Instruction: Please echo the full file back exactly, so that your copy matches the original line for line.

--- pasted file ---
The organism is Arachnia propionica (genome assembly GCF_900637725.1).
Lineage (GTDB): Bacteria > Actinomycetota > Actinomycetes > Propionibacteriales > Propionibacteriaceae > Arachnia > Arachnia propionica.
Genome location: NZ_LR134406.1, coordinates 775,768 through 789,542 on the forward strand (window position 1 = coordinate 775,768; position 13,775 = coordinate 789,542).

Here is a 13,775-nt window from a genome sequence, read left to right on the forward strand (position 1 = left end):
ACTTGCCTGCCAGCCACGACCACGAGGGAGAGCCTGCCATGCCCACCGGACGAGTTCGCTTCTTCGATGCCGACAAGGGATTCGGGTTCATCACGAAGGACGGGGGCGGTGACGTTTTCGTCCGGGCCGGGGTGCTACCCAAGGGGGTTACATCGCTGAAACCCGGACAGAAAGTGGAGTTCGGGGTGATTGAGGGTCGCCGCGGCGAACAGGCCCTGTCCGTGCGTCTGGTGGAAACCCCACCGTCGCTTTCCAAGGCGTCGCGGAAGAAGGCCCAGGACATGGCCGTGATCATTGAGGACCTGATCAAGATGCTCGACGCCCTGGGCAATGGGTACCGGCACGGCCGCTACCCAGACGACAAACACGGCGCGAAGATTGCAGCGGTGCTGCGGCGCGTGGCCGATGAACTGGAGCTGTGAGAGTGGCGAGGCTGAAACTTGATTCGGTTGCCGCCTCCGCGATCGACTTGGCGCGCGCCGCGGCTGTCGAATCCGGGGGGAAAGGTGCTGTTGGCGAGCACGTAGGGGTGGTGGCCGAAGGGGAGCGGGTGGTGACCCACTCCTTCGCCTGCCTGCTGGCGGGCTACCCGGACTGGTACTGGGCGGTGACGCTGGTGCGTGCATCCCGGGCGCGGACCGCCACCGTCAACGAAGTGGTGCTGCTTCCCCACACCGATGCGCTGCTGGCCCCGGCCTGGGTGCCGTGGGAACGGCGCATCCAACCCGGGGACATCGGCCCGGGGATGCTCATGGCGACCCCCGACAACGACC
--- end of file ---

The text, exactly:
The organism is Arachnia propionica (genome assembly GCF_900637725.1).
Lineage (GTDB): Bacteria > Actinomycetota > Actinomycetes > Propionibacteriales > Propionibacteriaceae > Arachnia > Arachnia propionica.
Genome location: NZ_LR134406.1, coordinates 775,768 through 789,542 on the forward strand (window position 1 = coordinate 775,768; position 13,775 = coordinate 789,542).

Here is a 13,775-nt window from a genome sequence, read left to right on the forward strand (position 1 = left end):
ACTTGCCTGCCAGCCACGACCACGAGGGAGAGCCTGCCATGCCCACCGGACGAGTTCGCTTCTTCGATGCCGACAAGGGATTCGGGTTCATCACGAAGGACGGGGGCGGTGACGTTTTCGTCCGGGCCGGGGTGCTACCCAAGGGGGTTACATCGCTGAAACCCGGACAGAAAGTGGAGTTCGGGGTGATTGAGGGTCGCCGCGGCGAACAGGCCCTGTCCGTGCGTCTGGTGGAAACCCCACCGTCGCTTTCCAAGGCGTCGCGGAAGAAGGCCCAGGACATGGCCGTGATCATTGAGGACCTGATCAAGATGCTCGACGCCCTGGGCAATGGGTACCGGCACGGCCGCTACCCAGACGACAAACACGGCGCGAAGATTGCAGCGGTGCTGCGGCGCGTGGCCGATGAACTGGAGCTGTGAGAGTGGCGAGGCTGAAACTTGATTCGGTTGCCGCCTCCGCGATCGACTTGGCGCGCGCCGCGGCTGTCGAATCCGGGGGGAAAGGTGCTGTTGGCGAGCACGTAGGGGTGGTGGCCGAAGGGGAGCGGGTGGTGACCCACTCCTTCGCCTGCCTGCTGGCGGGCTACCCGGACTGGTACTGGGCGGTGACGCTGGTGCGTGCATCCCGGGCGCGGACCGCCACCGTCAACGAAGTGGTGCTGCTTCCCCACACCGATGCGCTGCTGGCCCCGGCCTGGGTGCCGTGGGAACGGCGCATCCAACCCGGGGACATCGGCCCGGGGATGCTCATGGCGACCCCCGACAACGACC